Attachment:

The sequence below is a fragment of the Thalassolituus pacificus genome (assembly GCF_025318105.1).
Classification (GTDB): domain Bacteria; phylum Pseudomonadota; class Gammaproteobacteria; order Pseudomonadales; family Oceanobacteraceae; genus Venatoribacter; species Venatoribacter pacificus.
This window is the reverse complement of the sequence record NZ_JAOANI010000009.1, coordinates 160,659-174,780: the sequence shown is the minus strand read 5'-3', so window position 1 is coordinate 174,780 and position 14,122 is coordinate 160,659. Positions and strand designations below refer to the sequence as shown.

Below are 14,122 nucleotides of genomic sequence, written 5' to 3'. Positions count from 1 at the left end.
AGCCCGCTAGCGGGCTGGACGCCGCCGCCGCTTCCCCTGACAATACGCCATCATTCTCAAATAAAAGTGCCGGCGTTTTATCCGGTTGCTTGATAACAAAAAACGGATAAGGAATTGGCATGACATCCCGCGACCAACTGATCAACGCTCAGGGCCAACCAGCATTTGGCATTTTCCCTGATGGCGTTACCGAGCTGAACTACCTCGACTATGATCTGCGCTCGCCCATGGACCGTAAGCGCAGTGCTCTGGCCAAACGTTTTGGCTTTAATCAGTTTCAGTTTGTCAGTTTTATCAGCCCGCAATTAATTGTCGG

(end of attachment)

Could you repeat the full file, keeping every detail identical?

The sequence below is a fragment of the Thalassolituus pacificus genome (assembly GCF_025318105.1).
Classification (GTDB): domain Bacteria; phylum Pseudomonadota; class Gammaproteobacteria; order Pseudomonadales; family Oceanobacteraceae; genus Venatoribacter; species Venatoribacter pacificus.
This window is the reverse complement of the sequence record NZ_JAOANI010000009.1, coordinates 160,659-174,780: the sequence shown is the minus strand read 5'-3', so window position 1 is coordinate 174,780 and position 14,122 is coordinate 160,659. Positions and strand designations below refer to the sequence as shown.

Below are 14,122 nucleotides of genomic sequence, written 5' to 3'. Positions count from 1 at the left end.
AGCCCGCTAGCGGGCTGGACGCCGCCGCCGCTTCCCCTGACAATACGCCATCATTCTCAAATAAAAGTGCCGGCGTTTTATCCGGTTGCTTGATAACAAAAAACGGATAAGGAATTGGCATGACATCCCGCGACCAACTGATCAACGCTCAGGGCCAACCAGCATTTGGCATTTTCCCTGATGGCGTTACCGAGCTGAACTACCTCGACTATGATCTGCGCTCGCCCATGGACCGTAAGCGCAGTGCTCTGGCCAAACGTTTTGGCTTTAATCAGTTTCAGTTTGTCAGTTTTATCAGCCCGCAATTAATTGTCGG